Should I make Voluntary National Insurance Contributions? - UK State Pension 2
by Richard Taylor on Feb 17, 2021
Reading Time: c.5 mins (Updated February 2021)
This is a question we are regularly asked and that we will now seek to answer, or at least help point you in the right direction.
First of all, what are we talking about?
To receive the full UK state pension an individual needs 35 years of qualifying contributions (see our earlier blog). If you have less than 35 years and more than 10 (which is the minimum required to qualify for anything) then you will receive a pension proportional to the number of years you paid in.
When a person does not have the full 35 years, they may wish to pay voluntary contributions to boost their pension entitlement. People with some qualifying years, but less than 10, may want to make voluntary contributions to bring their contribution record up to the minimum of 10 years needed for a reduced pension.
Class 2 voluntary National Insurance contributions for 2020/21 are a mere £3.05 per week (£158.60 p.a.). Class 2 contributions are for those expats living and working abroad "but only if you worked in the UK immediately before leaving, and you’ve previously lived in the UK for at least 3 years in a row or paid at least 3 years of contributions"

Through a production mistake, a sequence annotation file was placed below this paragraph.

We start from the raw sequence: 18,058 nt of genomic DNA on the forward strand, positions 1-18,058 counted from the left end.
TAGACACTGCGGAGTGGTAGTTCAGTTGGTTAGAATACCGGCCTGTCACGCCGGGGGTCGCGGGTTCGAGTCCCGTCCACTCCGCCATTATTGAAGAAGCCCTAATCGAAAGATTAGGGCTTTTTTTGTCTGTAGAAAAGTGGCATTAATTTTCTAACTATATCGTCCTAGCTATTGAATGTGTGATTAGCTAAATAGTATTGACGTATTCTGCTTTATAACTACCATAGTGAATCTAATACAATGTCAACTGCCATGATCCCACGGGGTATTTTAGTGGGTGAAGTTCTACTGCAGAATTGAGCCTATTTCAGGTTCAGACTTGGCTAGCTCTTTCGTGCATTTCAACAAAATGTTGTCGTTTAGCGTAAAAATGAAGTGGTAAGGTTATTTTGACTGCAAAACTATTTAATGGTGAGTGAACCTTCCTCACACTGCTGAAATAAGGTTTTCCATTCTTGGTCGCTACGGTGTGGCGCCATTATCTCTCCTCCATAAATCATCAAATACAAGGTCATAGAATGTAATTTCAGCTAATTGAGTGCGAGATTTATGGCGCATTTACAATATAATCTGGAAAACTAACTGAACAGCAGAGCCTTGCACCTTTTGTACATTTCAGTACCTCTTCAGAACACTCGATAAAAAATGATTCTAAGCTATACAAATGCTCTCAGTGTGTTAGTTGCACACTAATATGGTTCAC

Class 3 voluntary National Insurance contributions for 2020/21 are a pricier £15.30 per week (£795.60 p.a.) and are for those expats living abroad but NOT working "but only if at some point you’ve lived in the UK for at least 3 years in a row or paid at least 3 years of contributions"
The first step is to check your national insurance record here: https://www.gov.uk/check-national-insurance-record. You should not make any voluntary contributions if you have more than 35 years already.
There is usually a time limit of 6 years, meaning voluntary contributions normally have to be paid within 6 years of the end of the tax year to which they relate.
There are several ways to make class 3 contributions, including monthly direct debit: https://www.gov.uk/pay-voluntary-class-3-national-insurance